Further, the (3/2; 2) idea was in any case already very much in play, as mentioned earlier. After we had finished, Bruno phoned me in the US to report that a second version of  had just arrived, stating that an extensive computer calculation of their remainder terms, quartic in the fermions, had finally shown them all to vanish; we instantly, and unilaterally, decided to cite their results in our published version.
As we have seen, both results were entirely on a par in timing, while all aspects of the models’ constructions were mutually independent technically and conceptually. This was yet another example of simultaneous scientific discoveries, unsurprisingly when the right ideas are in the air. Most familiar in recent times are the three separate inventions of the “Higgs” in the sixties, and most relevant to our theme, the East-West groups who found SUSY in the late ’60s and early ’70s, or the still earlier West-East spin-3/2 pioneers. There is usually a reasonably fair consensus in such cases as to who did what when and deserves what share of the credit.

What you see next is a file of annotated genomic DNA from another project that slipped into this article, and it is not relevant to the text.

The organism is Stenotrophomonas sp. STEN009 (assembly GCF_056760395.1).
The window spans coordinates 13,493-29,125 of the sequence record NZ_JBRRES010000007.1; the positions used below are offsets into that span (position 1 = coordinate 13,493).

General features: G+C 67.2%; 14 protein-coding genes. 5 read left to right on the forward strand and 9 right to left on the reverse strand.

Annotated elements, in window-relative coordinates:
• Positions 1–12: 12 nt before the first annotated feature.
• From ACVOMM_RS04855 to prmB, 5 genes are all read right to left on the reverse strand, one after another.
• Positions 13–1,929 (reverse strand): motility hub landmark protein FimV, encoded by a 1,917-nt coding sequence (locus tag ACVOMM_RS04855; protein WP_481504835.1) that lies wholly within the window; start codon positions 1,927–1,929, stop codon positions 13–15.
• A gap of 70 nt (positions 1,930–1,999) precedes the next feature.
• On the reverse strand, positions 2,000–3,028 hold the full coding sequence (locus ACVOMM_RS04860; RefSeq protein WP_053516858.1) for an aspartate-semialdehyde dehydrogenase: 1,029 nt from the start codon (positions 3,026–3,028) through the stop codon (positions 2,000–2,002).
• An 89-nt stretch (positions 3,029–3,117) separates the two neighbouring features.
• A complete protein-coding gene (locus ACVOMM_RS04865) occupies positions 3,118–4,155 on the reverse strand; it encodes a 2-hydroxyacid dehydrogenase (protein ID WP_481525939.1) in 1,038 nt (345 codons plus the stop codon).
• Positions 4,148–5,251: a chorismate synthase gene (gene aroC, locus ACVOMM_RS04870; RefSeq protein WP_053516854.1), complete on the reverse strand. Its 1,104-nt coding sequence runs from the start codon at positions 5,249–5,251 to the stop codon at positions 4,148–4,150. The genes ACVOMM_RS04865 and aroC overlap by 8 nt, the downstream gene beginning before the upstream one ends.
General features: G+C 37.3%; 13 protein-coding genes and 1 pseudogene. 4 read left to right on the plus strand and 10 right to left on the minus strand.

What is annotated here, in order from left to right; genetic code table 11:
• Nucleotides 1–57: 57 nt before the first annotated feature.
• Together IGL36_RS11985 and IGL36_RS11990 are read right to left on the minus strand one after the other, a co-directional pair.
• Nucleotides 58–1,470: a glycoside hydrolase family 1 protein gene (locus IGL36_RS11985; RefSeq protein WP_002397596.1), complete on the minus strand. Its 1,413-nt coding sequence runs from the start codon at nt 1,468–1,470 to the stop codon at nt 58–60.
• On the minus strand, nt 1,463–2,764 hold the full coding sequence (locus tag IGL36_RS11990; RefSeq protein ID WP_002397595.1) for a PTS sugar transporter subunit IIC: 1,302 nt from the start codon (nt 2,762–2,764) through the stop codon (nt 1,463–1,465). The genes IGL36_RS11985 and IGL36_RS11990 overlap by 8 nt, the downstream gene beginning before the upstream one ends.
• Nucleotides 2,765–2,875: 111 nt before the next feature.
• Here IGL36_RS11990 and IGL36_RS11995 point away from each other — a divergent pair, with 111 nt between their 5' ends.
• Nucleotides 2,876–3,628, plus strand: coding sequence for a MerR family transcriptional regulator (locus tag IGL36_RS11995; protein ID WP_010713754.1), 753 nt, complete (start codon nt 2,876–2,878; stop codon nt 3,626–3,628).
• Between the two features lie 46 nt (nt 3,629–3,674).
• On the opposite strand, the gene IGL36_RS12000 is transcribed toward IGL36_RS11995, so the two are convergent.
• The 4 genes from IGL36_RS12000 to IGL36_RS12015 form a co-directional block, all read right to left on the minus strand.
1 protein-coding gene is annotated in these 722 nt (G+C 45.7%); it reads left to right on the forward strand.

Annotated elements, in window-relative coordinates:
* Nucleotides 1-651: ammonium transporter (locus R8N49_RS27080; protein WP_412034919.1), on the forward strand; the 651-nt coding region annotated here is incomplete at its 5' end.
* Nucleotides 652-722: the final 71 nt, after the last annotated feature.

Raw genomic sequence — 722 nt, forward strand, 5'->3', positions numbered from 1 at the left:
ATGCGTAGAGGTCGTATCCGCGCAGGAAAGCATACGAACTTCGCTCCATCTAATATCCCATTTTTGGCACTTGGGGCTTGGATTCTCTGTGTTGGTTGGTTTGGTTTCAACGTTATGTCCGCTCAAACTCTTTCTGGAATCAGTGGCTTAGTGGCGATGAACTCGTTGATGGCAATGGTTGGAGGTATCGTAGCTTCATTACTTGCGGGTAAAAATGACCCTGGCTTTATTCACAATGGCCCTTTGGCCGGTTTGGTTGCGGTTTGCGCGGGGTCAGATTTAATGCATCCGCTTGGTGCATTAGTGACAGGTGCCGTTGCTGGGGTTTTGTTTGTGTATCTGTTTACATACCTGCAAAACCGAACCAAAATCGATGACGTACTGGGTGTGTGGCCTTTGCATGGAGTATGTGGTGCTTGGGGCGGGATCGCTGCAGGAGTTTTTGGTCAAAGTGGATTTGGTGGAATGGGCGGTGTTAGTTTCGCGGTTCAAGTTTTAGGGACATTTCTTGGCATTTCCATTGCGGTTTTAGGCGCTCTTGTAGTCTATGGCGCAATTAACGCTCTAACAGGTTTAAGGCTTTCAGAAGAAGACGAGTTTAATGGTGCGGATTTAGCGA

To be sure, at the essential scientific level, each group is intrinsically rewarded just by seeing the dazzling new light for the first time, and the real (as against alternate) truth is graven in the Platonic heavens. Here on earth, however, a Whig twist occasionally prevails, as it seems to have done here. This anniversary provides a chance to correct it, as Bruno often wished.
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This work was supported by grants NSF PHY-1266107 and DOE#desc0011632. I thank my moderating encouragers, Mike Duff and Mary K. Gaillard.